Corporate Banner
Satellite Banner
Spectroscopy
Scientific Community
 
Become a Member | Sign in
Home>News>This Article
  News
Return

HORIBA Scientific Introduces a New Series of Scientific Imaging Cameras

Published: Friday, May 16, 2014
Last Updated: Friday, May 16, 2014
Bookmark and Share
New EMCCD and Scientific CMOS cameras are perfect for low light imaging applications.

HORIBA Scientific has announced the release of three new scientific imaging cameras, e.g., EFiS, AToR and iRiS. These three new cameras are complementing the existing scientific cameras line already offered by HORIBA Scientific.

Dedicated to low light imaging applications such as fluorescence imaging, astronomy, X-ray tomography and single molecule detection, the EFiS, AToR and iRiS are the ideal candidates when photons are scarce or when fast temporal acquisition is required. A choice of several software is offered with these cameras, depending on the customer budget and application.

The EFiS is a scientific frame transfer EMCCD camera with a 1004x1002 sensor size enabling optimum data resolution. The frame transfer technology adds the benefit of not requiring a mechanical shutter for ultra-fast data acquisition.

The AToR is a scientific interline EMCCD camera with a sensor size of 658x496 pixels. The interline transfer technology allows very short integration times without image smearing. Competitively priced, the AToR is the ideal candidate for low light application with limited budget.

Finally, the iRiS is a 4.2 Megapixel Scientific CMOS camera. The 2048x2048 sensor size enables a large field of view and ultimate image resolution. The iRiS Scientific CMOS camera combines ultra-low noise, extreme sensitivity, wide dynamic range and high resolution.

“The addition of these new cameras enable the Optical Spectroscopy Division of HORIBA Scientific to address the imaging and microscopy markets and complement perfectly our existing line of spectroscopy scientific cameras such as the Synapse, Syncerity or Symphony II,” said Eric Teboul, Director of Optical Spectroscopy Division.


Further Information

Join For Free

Access to this exclusive content is for Technology Networks Premium members only.

Join Technology Networks Premium for free access to:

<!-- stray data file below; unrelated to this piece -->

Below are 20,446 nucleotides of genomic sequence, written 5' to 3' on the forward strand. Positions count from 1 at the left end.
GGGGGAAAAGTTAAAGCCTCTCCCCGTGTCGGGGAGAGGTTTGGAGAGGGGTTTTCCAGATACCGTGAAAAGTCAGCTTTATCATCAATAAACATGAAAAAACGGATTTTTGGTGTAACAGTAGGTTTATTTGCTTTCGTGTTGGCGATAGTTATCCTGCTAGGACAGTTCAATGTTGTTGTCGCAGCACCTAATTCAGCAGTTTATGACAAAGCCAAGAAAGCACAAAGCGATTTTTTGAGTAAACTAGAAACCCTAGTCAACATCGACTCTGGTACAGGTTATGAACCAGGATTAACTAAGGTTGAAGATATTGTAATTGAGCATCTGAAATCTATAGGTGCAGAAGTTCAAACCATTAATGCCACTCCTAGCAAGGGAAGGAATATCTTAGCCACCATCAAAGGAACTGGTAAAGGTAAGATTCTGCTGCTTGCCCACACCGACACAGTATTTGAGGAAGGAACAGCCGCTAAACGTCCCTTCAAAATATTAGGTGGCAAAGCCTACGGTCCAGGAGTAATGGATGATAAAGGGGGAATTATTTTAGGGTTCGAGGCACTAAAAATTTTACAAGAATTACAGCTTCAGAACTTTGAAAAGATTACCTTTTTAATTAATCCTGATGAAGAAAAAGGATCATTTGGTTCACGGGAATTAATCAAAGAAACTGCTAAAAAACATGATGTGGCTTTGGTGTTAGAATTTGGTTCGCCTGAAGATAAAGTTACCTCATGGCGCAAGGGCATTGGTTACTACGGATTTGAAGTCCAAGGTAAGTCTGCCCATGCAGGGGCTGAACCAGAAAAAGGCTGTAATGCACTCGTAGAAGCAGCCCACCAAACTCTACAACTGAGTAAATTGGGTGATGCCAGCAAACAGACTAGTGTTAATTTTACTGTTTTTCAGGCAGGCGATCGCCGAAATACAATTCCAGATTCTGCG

• Exclusive articles
  • Presentations from international conferences
  • Over 2,900+ scientific posters on ePosters
  • More than 4,200+ scientific videos on LabTube
  • 35 community eNewsletters


Sign In



Forgotten your details? Click Here
If you are not a member you can join here

*Please note: By logging into TechnologyNetworks.com you agree to accept the use of cookies. To find out more about the cookies we use and how to delete them, see our privacy policy.

Related Content

Horiba Scientific to Host Two Day Ramanfest Conference
Conference will illustrate the current state of advanced applied Raman spectroscopy through presentations and discussions from today's leaders in this field from both academia and industry.
Wednesday, January 15, 2014
Scientific News
The Power of Three
Overlooked portion of cell “death receptor” critical in some cancers, autoimmune diseases.
Revealing the Secrets of 19th Century Fashion Industry
The dye industry of the 19th century was fast-moving and international, according to a state-of-the-art analysis of four purple dresses.
How Nanoparticles Damage Immune Cells
New evidence points to protein oxidation, a common means of molecular damage.
Single Molecule Detection of Contaminants, Explosives or Diseases
A technique that combines the ultrasensitivity of surface-enhanced Raman scattering (SERS) with a slippery surface invented by Penn State researchers will make it feasible to detect single molecules of a number of chemical and biological species from gaseous, liquid or solid samples.
Extracting Uranium from Seawater
An ultra-high-resolution technique used for the first time to study polymer fibers that trap uranium in seawater may cause researchers to rethink the best methods to harvest this potential fuel for nuclear reactors.
Innovation Boosts Study of Fragile Biological Samples
Researchers have found a simple new way to study very delicate biological samples – like proteins at work in photosynthesis and components of protein-making machines called ribosomes – at the atomic scale using SLAC's X-ray laser.
Clues for Battling Botulism
Scientists decipher details of deadly toxin's cloaking mechanism that could guide development of new vaccines, treatments.
The US ARL in Maryland Combines Raman Spectroscopy and AFM
Characterizing electrochemical energy storage materials.
Closing the Loop on an HIV Escape Mechanism
Research team finds that protein motions regulate virus infectivity.
New Analysis Technique for Chiral Activity in Molecules
Professor Hyunwoo Kim of the Chemistry Department and his research team have developed a technique that can easily analyze the optical activity of charged compounds by using nuclear magnetic resonance (NMR) spectroscopy.
Skyscraper Banner

Skyscraper Banner
Go to LabTube
Go to eposters
 
Access to the latest scientific news
Exclusive articles
Upload and share your posters on ePosters
Latest presentations and webinars
View a library of 1,800+ scientific and medical posters
2,900+ scientific and medical posters
A library of 2,500+ scientific videos on LabTube
4,200+ scientific videos
Close
Premium CrownJOIN TECHNOLOGY NETWORKS PREMIUM FOR FREE!